It's hard to imagine how we did things before Amazon, which brings us anything we need in a very short timeframe. But there's more to the site than super speedy delivery. For several years now, I've been indulging in my champagne taste on a beer budget, all thanks to their hidden-in-plain-sight deals. I'm talking about Amazon Warehouse and third party sellers. See, that price right next to the item you must have? That doesn't have to be the price you pay. And while sometimes it may be just a few bucks you save, sometimes there are some screaming deals to be found.
If you're not familiar with Amazon Warehouse, it's an offshoot of the website, and sells returned, warehouse-damaged, used, or refurbished products from 30 Amazon departments. You can find tons of stuff: Paper towels that have been opened, returned ceiling fans— all sold from either Amazon itself, or third-party sellers.
As a serial renovator, I've saved beaucoup bucks over the years thanks to Amazon Warehouse deals. I've bought lighting, bath and kitchen fixtures, and gadgets to outfit the house—ranging from a Wi-Fi extender to heated mattress pad. Sometimes I save only five bucks on something like a hand towel, but when you repeat those savings over and over, it adds up big time.
They don't make the deals obvious. The regular price is in a red font, usually next to the happy little Prime check mark and name. You have to scroll down past their credit card sales pitches, the specs on the item, and finally, you'll see the words you're looking for: Used & new. (On their mobile site it's buried down below the bright 'Add to Cart' and 'Buy it Now' buttons, and even further below 'Add to List' and 'Add to Your Dash Buttons.')
To use an example, I recently bought this small fridge for my dogs' food. As you can see above, Amazon currently has three "Used & new options from $122.75" available. At the time I bought it, this $150 fridge was just $90.34. So it depends on the day, and what's available at the time. Click through to see what's in stock at the moment, who's selling it, and why it's discounted.
That's just the tip of the iceberg. Let's take a little trip down memory lane and look at some of my bigger scores, shall we?
- I loved the matte brass look of Delta's Champagne Bronze fixtures, but $199 was too much for a showerhead. Luckily I found it for $51.
- And the beautiful Delta kitchen sink faucet was not going to happen at $486, but the refurbished one for $203 had literally nothing wrong with it.
- Renovations make dust, so we bought a HEPA air filter, list price $230, warehouse price $120.
- Our Detroit house didn't have AC so we needed a monster-sized window unit AC. An LG 8000 BTU beast was priced at more than $300; we nabbed it for $185.
- After seeing the painter at work on our Victorian clean up with a Shark Navigator, I tracked one down that listed for $250 and got it for $147.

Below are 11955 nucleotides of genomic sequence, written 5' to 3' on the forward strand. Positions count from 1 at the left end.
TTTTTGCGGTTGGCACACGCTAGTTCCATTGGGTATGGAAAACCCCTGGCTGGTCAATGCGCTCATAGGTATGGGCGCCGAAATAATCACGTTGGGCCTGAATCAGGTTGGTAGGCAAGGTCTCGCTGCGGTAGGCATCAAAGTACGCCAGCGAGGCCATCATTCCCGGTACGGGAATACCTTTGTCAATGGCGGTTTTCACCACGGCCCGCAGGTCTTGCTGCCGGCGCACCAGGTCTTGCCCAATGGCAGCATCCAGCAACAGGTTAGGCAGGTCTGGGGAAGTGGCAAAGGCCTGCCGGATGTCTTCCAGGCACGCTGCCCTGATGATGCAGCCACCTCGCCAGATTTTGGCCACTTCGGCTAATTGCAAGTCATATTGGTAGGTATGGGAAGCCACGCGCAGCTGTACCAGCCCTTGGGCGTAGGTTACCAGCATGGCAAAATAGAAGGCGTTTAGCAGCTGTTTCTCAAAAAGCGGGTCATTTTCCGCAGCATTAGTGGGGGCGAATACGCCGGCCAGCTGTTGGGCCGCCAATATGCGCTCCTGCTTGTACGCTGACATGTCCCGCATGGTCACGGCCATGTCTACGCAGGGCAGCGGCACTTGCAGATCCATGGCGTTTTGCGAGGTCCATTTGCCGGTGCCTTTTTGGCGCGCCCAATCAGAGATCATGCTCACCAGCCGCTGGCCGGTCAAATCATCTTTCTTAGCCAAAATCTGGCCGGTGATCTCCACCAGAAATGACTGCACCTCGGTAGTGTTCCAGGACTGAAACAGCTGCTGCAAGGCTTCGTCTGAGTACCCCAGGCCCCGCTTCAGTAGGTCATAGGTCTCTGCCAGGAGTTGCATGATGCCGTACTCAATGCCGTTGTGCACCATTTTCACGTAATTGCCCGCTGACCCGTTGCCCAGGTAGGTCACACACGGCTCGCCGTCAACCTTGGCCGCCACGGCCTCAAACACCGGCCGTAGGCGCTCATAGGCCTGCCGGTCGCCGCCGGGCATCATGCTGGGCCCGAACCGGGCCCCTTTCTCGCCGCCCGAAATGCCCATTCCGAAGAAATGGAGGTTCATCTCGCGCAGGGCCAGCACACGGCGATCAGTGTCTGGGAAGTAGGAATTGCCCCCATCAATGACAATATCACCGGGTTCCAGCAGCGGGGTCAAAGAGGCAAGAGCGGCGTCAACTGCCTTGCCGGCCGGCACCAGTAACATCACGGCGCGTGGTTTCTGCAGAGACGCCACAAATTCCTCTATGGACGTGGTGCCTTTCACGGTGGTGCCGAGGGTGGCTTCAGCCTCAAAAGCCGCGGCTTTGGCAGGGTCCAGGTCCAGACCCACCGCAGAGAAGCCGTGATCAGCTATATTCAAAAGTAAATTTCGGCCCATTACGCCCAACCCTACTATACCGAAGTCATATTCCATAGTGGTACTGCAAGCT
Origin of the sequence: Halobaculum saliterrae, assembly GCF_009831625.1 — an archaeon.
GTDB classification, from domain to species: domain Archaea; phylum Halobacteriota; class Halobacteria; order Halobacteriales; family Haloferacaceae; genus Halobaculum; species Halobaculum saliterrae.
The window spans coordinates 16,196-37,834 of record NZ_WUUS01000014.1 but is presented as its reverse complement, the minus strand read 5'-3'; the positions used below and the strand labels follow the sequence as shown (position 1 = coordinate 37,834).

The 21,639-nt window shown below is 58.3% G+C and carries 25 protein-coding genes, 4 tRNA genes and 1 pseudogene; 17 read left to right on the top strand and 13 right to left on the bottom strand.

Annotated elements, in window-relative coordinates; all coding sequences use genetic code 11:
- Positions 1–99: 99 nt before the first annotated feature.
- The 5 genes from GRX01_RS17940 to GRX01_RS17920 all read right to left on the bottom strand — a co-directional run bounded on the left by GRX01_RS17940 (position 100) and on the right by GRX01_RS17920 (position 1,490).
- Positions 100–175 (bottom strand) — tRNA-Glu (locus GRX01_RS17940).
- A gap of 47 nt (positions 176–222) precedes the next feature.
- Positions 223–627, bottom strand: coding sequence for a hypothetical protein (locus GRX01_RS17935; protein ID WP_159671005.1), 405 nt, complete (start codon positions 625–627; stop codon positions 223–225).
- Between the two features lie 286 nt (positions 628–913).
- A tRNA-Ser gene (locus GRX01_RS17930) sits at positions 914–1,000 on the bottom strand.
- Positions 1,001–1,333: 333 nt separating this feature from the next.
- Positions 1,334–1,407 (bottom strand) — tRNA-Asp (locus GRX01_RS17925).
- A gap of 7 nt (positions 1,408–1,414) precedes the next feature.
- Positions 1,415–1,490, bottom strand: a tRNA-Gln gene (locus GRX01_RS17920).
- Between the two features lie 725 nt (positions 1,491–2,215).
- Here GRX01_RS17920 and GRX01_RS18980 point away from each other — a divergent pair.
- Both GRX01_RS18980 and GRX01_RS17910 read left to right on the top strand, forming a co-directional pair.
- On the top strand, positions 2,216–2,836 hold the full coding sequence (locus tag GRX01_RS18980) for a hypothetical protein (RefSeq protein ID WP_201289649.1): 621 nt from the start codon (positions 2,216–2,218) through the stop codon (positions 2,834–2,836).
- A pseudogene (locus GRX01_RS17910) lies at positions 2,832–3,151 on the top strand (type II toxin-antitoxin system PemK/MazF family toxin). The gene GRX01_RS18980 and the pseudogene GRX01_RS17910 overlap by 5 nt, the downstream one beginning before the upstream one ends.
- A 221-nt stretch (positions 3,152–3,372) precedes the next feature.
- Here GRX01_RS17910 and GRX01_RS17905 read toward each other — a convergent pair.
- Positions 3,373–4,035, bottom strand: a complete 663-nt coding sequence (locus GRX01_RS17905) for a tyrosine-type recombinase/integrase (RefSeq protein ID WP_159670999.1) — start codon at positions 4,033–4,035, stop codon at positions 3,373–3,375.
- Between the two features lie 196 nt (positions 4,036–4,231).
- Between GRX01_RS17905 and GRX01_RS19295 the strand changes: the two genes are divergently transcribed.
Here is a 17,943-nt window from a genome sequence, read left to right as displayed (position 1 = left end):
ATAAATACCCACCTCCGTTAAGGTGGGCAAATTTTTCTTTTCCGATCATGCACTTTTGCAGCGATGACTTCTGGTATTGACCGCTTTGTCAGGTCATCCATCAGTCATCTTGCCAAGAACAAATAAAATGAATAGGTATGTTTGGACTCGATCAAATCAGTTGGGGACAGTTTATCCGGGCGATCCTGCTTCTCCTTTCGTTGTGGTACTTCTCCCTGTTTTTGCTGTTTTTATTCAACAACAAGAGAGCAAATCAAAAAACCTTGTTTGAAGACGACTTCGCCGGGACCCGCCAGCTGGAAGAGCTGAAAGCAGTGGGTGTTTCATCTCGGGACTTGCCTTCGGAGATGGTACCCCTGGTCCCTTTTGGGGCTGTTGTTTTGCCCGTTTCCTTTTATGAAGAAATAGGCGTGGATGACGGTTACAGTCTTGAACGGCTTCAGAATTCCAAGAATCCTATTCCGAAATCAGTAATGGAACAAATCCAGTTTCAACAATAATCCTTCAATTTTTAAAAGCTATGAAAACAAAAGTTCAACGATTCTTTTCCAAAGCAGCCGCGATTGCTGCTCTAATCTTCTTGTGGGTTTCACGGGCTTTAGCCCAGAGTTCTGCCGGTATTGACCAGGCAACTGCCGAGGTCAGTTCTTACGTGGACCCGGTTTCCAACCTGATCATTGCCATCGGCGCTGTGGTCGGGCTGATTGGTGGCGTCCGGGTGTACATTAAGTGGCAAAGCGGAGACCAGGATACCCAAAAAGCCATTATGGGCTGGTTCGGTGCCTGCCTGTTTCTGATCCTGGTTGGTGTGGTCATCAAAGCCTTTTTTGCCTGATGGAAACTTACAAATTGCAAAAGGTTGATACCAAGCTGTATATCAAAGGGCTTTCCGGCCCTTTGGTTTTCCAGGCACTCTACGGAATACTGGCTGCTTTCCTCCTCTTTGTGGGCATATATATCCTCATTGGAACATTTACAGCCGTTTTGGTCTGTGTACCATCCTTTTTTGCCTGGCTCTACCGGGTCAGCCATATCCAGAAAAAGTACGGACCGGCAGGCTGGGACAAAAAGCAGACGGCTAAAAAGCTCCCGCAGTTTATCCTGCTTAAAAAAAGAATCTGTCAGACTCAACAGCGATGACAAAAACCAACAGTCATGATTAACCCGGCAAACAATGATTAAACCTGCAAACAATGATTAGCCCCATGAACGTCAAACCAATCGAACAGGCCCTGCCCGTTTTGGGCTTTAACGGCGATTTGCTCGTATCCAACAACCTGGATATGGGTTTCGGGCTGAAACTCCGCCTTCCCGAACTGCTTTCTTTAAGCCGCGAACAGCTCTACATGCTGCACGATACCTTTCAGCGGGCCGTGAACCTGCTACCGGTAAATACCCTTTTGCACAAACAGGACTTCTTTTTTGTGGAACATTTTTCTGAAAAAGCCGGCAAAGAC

- This is more daily life than renovation, but one of my best deals was a $500 Roomba for $256.
If you're tempted to take advantage of prices like these, here are a few tips and things you need to know:
It may not always be Prime
It's the luck of the draw here. Maybe the great price comes with free Prime delivery, maybe not. That means you might pay a few bucks for shipping, or wait a few days. Just don't assume it's free, fast shipping if you're on a tight deadline— make sure you look for that little Prime check mark.
It may be damaged, but they will tell you
These items are often returns. On the fridge listing above, the description said: Condition: Used - Acceptable - Large cosmetic imperfection(s) on top, front or sides of item. Small cosmetic imperfections on the corner of the item. Item will come repackaged.
It was a gamble, but we rolled the dice because it was going in a space where both sides would be hidden from view. It turned out to be fine; I didn't see anything wrong with it. That's nearly always been the case, but other times there have been clear defects. Most often it's just the packaging that is damaged.
You can send it back
If the idea of a flaw or two doesn't bother you, it doesn't hurt to take the chance, as long as you have time to order a replacement as your backup plan if the item you order doesn't work out. Nearly all my bath and kitchen fixtures came refurbished, and only one item was visibly dented when it arrived. I'd allowed plenty of time, so I returned it (only to see it pop back up for sale again!) and got another one.
Read the reviews first
I feel pretty confident when the seller is Amazon Warehouse Deals, Inc. When it's a third party seller, I spend a minute checking their reviews. That Delta sink faucet, for example, came from a seller called VIP Outlet. They had a ton of reviews, with 95 percent positive ratings in the last twelve months, so I could see it wasn't a fly-by-night or shady operation.
If you do run into a questionable third-party seller, the good news is your purchase is still covered by Amazon's A-Z guarantee. Since they're the ones processing payment, so you can turn to them if there's an issue.
Skip straight to the deals
If you don't want to comb through listings hoping for a bargain, head right to the Warehouse storefront, where all the deals are gathered for you. You can drill down to narrow categories, like Tools & Home Improvement > Kitchen & Bath Fixtures > Kitchen Fixtures, or Home & Kitchen > Lighting & Ceiling Fans > Ceiling Lights.
...Or wait for them to come to you
If you have your eye on one specific thing and can wait, use a tool like CamelCamelCamel to monitor the price. You can check a price history to see what you might be able to get it for, and set an alert to notify you when the price from Amazon, third-party new, or third-party used drops to the price you're looking for. (I have one set now for a sink strainer to match the faucet because, seriously, $65 for a matchy-matchy strainer just isn't happening.)